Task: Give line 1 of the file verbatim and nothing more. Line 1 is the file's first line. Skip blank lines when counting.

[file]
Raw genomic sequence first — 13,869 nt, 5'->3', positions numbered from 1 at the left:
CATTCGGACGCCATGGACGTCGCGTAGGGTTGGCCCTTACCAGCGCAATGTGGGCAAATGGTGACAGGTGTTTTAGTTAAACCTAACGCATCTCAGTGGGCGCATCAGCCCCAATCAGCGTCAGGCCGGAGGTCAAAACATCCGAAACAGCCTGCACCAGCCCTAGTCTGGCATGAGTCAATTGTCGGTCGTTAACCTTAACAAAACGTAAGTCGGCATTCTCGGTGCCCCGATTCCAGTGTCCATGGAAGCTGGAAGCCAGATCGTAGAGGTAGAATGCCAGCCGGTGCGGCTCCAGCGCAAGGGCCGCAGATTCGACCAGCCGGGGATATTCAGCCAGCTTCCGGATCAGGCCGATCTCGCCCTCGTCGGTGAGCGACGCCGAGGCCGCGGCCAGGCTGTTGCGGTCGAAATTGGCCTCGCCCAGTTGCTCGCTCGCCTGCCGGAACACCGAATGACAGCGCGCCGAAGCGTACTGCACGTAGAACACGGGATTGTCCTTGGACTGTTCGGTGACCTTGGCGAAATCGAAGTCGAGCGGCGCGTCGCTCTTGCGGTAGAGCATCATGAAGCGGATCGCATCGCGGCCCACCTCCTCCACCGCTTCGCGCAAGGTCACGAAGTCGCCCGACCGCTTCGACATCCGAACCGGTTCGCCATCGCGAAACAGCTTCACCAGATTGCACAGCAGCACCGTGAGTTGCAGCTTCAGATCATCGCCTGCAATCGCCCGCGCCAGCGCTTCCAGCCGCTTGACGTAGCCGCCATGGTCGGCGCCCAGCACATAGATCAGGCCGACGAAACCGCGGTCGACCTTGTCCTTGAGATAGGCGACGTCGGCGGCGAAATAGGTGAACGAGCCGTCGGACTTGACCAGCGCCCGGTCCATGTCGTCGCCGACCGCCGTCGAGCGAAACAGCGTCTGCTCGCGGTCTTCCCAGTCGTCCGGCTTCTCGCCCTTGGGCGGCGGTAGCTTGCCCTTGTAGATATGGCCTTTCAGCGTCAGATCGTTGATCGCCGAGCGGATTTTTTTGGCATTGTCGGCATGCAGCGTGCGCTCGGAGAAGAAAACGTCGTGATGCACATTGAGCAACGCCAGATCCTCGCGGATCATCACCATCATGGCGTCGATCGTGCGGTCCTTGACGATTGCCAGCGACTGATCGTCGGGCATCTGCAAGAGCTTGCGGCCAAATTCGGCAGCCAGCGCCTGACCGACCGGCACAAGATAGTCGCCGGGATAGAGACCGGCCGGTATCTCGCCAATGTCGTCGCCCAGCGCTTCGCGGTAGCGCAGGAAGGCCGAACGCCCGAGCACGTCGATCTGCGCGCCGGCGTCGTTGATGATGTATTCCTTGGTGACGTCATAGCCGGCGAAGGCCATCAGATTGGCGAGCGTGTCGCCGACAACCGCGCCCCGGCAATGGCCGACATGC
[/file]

Raw genomic sequence first — 13,869 nt, 5'->3', positions numbered from 1 at the left: